You taught me how to cook in five different kitchens.
The first things unpacked, before clothing and pictures,
were always the spice bottles, arranged in neat lines and color coded.
Turmeric with curry, cinnamon with cumin,
until eventually the most important ones reclaimed their places at the frontline.
Pushing through the Thursday night shuk, I remember the process,
the grab and replace so like the dark skinned haggling that surrounds me.
My thoughts are minced and smothered in voices that serenade me-
Hebrew and Arabic, only ten shekel for a kilo!
And I want to soak up their promises, because any one of them could be you.
You, dancing from cutting board to fridge, singing that same tone-deaf chorus,
sorting radishes with searing attention, pealing onions with olive fingers.
I still remember chopping cucumber and tomato so fine, so square,
you could lay them like bricks.
Dill and cilantro piled on the counter, fresh and aromatic,
shamelessly competing for a place in stuffing.
And each pot steaming on the stove, as diverse as a novel-
each with its own suspense, and its own hero.
The kitchen pulsing and fierce, alive and kicking, the only metaphor I have
for the Middle Eastern blood that throbs in your veins.
I would baste in your energy, memorize your motions.
You taught me failure before perfection-
first fiery criticism, then the begrudging head nod.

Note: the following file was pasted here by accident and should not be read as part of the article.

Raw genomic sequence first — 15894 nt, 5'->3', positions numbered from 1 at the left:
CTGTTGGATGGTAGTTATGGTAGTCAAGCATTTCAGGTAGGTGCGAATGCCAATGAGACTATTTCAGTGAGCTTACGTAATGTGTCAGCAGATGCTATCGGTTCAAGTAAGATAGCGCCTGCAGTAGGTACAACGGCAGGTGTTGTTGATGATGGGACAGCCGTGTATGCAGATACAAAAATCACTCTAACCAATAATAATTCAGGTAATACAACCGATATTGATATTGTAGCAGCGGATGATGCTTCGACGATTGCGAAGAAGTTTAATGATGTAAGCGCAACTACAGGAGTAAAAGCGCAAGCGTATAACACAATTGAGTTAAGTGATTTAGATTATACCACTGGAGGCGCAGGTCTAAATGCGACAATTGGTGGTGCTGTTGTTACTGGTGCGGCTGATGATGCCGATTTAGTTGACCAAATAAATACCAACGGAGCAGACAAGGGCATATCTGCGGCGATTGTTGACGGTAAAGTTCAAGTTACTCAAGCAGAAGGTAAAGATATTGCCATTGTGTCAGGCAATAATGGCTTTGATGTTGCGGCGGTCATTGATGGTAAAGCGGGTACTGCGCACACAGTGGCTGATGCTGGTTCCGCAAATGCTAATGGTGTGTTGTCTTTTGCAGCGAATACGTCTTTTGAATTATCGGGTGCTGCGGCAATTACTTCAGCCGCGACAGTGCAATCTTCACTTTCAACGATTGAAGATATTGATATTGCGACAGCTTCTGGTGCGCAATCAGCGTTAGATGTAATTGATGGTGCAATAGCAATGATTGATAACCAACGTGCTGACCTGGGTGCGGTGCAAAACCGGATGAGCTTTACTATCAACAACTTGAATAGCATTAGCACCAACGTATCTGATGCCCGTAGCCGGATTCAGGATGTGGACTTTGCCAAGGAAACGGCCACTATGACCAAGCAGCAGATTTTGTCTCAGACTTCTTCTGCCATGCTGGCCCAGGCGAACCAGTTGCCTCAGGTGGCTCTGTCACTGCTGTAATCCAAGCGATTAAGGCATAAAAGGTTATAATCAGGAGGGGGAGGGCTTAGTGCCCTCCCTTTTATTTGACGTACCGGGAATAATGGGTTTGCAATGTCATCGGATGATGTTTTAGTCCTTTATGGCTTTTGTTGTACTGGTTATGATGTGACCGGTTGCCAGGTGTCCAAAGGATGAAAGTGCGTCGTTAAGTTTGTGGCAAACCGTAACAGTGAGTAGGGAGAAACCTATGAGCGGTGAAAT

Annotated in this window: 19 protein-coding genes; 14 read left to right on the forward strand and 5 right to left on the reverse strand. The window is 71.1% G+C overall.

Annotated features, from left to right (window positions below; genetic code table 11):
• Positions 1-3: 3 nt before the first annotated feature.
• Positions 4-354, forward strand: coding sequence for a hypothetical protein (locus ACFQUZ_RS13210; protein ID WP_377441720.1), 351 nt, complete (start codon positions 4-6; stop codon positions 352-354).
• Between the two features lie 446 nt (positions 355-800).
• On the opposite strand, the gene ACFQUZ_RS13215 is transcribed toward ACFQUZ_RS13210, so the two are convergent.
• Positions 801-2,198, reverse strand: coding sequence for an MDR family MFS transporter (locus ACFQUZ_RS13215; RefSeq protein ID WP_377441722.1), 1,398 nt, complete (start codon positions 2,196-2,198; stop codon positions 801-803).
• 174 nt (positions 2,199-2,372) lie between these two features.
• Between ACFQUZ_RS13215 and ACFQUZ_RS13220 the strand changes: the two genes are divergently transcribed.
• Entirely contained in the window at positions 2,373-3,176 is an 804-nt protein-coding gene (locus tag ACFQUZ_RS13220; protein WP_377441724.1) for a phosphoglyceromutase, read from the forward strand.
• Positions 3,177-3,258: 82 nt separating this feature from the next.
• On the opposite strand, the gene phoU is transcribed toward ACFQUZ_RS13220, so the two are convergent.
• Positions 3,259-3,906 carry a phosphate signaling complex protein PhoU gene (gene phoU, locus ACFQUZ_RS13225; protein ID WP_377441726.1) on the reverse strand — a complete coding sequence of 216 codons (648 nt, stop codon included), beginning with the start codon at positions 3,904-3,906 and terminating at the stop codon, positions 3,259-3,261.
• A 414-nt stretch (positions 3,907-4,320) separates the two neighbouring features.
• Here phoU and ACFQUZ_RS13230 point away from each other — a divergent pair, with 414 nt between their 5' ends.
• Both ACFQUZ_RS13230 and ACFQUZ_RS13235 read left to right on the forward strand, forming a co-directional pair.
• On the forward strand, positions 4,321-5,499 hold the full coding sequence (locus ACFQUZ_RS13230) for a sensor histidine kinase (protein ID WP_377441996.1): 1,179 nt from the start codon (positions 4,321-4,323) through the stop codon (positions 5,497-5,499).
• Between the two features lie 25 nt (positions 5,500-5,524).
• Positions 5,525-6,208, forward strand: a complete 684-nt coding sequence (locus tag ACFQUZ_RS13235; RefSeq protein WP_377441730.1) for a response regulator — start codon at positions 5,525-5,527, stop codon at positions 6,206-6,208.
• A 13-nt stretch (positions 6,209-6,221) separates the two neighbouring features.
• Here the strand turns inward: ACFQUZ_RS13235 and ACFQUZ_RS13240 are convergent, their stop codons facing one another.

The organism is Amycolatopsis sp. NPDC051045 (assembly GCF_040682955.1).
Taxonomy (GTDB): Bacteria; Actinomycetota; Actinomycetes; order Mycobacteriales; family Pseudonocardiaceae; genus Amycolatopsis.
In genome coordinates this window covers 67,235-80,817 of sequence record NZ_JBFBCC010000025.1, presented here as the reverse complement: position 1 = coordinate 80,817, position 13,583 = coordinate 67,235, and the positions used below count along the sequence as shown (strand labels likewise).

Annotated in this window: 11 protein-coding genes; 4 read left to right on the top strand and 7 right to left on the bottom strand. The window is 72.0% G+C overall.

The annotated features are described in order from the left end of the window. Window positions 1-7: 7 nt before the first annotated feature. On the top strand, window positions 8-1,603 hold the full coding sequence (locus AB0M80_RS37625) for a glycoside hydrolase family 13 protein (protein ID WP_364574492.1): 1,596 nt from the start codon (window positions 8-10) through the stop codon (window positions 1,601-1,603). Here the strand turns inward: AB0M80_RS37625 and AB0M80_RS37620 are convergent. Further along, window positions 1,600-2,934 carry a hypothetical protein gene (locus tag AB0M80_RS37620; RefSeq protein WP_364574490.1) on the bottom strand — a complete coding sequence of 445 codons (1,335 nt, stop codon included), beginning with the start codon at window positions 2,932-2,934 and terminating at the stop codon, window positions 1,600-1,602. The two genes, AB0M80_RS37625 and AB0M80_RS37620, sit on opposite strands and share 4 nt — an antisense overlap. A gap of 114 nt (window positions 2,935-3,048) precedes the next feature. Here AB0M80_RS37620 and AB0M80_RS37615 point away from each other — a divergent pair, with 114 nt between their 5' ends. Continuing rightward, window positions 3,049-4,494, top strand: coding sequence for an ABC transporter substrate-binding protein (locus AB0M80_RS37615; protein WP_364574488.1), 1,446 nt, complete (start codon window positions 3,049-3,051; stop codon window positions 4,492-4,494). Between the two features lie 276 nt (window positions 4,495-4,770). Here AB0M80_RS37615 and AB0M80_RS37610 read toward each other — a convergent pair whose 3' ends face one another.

Stuffing peppers was a negotiation, a power balance between garlic,
tomato paste, and the furtive pinch of cinnamon buried deep in brown rice.
To shape a meatball required practice. To roast a chicken, patience.
And frying eggplant, open windows.
Hours spent with my hands kneading, my lips counting,
and my blistering hopes boiling and growing, before they’d burst-
all preparation for the moment my feet would step off a plane.
Daddy, I have carried your recipes back to their homeland.
Like a Sephardic Dr. Seuss, they lull me into oil-stained memories
of when everything was clear and your dishes were flavored with hints of love.
I can still picture you, your head bent and littered with grey.
I can still hear your awful singing, the only way you could speak.
I shop among your brothers now, listening to their harsh sounding words,
familiar renditions of tough-love.
But these Thursday nights are like nibbling on jalapeños-
at first the gaping, the open mouthed shock.
Then the scorching at the back of my throat that leaves me speechless
and gasping for cool relief, nostalgic for the moment before.